Myth 3: There is nothing I can do about cancer

Truth: There is a lot that can be done at an individual, community and policy level, and with the right strategies, a third of the most common cancers can be prevented.


The conditions in which people live and work, and their lifestyles, influence their health and quality of life.

  • Global, regional and national policies and programmes that promote healthy lifestyles are essential to reducing cancers that are caused by factors such as harmful use of alcohol, unhealthy diet and lack of physical activity.
  • Tobacco use, the most common risk factor, is linked to 71% of lung cancer deaths and accounts for at least 22% of all cancer deaths. Based on current trends, tobacco use is estimated to kill one billion people in the 21st century.
  • Alcohol is a known risk factor for cancer. It is strongly linked with an increased risk of cancers of the mouth, pharynx, larynx, oesophagus, bowel and breast, and may also increase the risk of liver cancer and bowel cancer in women. 
  • Overweight and obesity is increasing globally at an alarming rate, including among children and adolescents. Also of concern is the high proportion of overweight people living in low resource settings (two-thirds of the global total). Overweight and obesity is also strongly linked to increased risks of bowel, breast, uterine, pancreatic, oesophagus, kidney and gallbladder cancers.
  • Rising rates of obesity will lead to increased cancer rates unless policies and actions are taken to improve people’s diets and levels of physical activity.


The implementation of policies and programmes that support a life-course approach to prevention, and strengthen the capacity of individuals to adopt healthy lifestyles choices can bring about behavioural change, which can help prevent cancer.

Healthy Workplaces

  • Organisations of all sizes can create environments that protect and promote the health of their employees, by providing: 
    • 100% tobacco and smoke-free environments
    • Provision of and access to healthy food options
    • Workplace health education programmes and policies that create awareness of cancer risk factors and the importance of early detection.
  • Specific efforts are also needed to reduce the global burden of occupational cancer risks.
  • The World Health Organization (WHO) estimates that 177,000 cancer deaths each year are related to occupational exposure to selected carcinogens, with one in every three deaths estimated to be caused by asbestos.
  • Another known recreational and workplace exposure is ultraviolet (UV) light, usually from the sun.  Exposure to UV light is the main cause of skin cancer.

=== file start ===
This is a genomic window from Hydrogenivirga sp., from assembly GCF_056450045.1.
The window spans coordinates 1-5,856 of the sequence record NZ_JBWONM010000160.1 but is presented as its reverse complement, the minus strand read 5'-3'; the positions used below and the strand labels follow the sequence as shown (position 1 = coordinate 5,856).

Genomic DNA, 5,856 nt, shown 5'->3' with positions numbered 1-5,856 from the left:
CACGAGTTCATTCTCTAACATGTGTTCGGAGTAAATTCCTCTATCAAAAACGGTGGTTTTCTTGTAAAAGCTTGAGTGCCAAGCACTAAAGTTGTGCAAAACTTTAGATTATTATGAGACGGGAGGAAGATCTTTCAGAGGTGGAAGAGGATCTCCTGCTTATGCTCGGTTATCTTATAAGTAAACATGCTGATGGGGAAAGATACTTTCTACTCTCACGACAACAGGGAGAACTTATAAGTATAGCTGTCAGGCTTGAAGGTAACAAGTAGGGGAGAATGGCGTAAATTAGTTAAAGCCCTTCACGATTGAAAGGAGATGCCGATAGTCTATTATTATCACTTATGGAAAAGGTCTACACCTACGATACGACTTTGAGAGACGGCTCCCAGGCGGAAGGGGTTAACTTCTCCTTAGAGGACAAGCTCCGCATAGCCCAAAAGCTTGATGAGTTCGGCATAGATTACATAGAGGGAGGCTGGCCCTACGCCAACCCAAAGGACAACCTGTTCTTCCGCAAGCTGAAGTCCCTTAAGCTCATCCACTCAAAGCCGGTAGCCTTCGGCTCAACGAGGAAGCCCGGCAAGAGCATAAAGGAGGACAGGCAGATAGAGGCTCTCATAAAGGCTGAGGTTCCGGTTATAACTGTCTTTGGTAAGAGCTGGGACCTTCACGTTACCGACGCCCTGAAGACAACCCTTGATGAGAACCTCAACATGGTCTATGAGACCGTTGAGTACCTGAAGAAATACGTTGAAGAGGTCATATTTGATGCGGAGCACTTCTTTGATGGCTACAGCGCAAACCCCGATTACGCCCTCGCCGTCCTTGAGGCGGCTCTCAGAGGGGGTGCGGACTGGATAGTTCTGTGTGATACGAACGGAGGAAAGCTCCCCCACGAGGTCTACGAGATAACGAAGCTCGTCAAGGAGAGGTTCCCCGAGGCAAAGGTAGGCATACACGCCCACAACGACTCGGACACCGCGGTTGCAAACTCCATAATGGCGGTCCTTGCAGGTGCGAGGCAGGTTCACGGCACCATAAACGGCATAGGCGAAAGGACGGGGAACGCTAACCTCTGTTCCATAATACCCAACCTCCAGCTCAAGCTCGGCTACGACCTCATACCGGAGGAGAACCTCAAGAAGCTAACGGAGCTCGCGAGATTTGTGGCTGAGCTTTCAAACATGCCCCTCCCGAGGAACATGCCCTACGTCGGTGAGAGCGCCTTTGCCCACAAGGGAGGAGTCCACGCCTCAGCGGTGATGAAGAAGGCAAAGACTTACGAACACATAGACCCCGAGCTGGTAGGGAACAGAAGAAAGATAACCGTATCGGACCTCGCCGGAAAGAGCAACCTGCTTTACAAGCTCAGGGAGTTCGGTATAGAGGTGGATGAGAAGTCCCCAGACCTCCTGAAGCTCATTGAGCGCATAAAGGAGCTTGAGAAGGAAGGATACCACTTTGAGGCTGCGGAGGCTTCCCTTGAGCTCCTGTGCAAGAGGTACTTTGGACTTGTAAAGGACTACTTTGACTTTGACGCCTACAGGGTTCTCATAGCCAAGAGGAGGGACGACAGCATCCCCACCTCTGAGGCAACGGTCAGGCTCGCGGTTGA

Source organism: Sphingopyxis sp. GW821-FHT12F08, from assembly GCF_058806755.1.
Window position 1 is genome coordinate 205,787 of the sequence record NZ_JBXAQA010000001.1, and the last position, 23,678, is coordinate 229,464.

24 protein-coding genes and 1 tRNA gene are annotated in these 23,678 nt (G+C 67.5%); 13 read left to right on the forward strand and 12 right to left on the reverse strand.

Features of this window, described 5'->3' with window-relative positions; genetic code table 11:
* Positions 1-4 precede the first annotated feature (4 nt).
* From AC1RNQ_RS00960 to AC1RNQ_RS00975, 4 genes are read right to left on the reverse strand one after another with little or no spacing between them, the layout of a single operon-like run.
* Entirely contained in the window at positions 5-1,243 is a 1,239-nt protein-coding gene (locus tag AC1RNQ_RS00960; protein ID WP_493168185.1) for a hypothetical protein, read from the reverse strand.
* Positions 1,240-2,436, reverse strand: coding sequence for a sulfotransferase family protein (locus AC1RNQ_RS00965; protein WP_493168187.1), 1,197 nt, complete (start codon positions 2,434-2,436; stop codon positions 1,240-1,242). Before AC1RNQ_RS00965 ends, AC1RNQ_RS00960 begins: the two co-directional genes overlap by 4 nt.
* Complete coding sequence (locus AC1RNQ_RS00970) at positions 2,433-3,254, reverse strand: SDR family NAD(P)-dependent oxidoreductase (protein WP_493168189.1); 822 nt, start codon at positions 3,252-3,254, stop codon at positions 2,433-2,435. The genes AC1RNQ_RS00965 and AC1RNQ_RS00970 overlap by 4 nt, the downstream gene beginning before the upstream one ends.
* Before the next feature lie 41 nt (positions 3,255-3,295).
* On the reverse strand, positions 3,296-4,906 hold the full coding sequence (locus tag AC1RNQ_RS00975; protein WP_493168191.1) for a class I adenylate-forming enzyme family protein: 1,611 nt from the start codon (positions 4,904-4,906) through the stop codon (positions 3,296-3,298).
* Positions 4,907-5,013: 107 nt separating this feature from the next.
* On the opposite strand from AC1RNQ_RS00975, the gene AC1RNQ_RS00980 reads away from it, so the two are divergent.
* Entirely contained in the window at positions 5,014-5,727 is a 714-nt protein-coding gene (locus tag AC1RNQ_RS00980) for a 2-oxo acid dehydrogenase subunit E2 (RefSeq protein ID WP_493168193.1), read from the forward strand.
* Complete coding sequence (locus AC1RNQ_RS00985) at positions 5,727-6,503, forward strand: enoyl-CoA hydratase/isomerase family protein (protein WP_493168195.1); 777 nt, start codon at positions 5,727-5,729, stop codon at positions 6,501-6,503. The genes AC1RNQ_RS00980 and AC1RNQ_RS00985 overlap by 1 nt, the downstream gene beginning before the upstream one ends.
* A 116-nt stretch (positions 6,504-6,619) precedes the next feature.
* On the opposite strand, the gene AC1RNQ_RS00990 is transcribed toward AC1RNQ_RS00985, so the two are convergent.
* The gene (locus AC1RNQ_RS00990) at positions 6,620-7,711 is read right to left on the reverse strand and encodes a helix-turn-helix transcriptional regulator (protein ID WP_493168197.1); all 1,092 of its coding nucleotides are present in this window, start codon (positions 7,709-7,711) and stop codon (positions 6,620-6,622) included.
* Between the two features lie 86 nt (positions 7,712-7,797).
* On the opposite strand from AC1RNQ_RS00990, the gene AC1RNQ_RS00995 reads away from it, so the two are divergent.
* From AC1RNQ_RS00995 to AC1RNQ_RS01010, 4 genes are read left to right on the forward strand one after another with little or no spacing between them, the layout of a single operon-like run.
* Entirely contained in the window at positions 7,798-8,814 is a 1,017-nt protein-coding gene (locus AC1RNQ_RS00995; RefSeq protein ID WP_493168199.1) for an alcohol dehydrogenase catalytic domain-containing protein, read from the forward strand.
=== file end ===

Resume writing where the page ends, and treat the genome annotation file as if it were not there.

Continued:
Prevention is the most cost-effective and sustainable way of reducing the global cancer burden in the long-term. Effective cancer prevention at the national level begins with a national cancer control plan (NCCP) that responds to a country’s cancer burden and cancer risk factor prevalence. NCCPs should include evidence-based resource-appropriate policies and programmes that reduce the level of exposure to risk factors for cancer and strengthen the capacity of individuals to adopt lifestyle choices that promote good health for life.


For developing countries, the situation often goes beyond addressing behavioural change, with many countries facing a ‘double burden’ of exposures, the most common of which is cancer-causing infections.

  • Chronic infections are estimated to cause approximately 16% of all cancers globally, with this figure rising to almost 23% in developing countries. 
  • Several of the most common cancers in developing countries such as liver, cervical and stomach cancers are associated with infections with hepatitis B virus (HBV), the human papillomavirus (HPV), and the bacterium Helicobacter pylori (H. pylori), respectively.


Two safe and effective vaccines can prevent infection-related cancers: liver cancer with the hepatitis B vaccine, and cervical cancer with the human papillomavirus vaccine. These vaccines offer a solution to mitigating the global cancer burden and should be included in national immunisation schedules and as part of national cancer control plans.


Most premature deaths from cancer are preventable by influencing policy in sectors outside of health rather than by making changes in health policy alone. 

  • A whole-of-government approach that promotes multisectoral action and partnerships including with the private sector is essential to develop and implement effective evidence-based policies, legislation and programmes: 
    • The ICCP portal – International Cancer Control Partnership Portal (http://www.iccp-portal.org) showcases best practices in cancer control planning at the national level. 
    • The McCabe Centre for Law and Cancer helps build capacity globally in the effective use of law for cancer prevention, treatment, supportive care and research.
    • The NCD Alliance connects the global non-communicable disease (NCD) community to elevate cancer and NCDs within the global health and development agenda.


Broadening the future internationally-agreed development goals to include proven economically-sound interventions that span the entire cancer control and care continuum can strengthen health systems and increase capacity to respond to all of the challenges to development.

The onus is now on the cancer community to push for cancer to be mainstreamed in the post-2015 development agenda.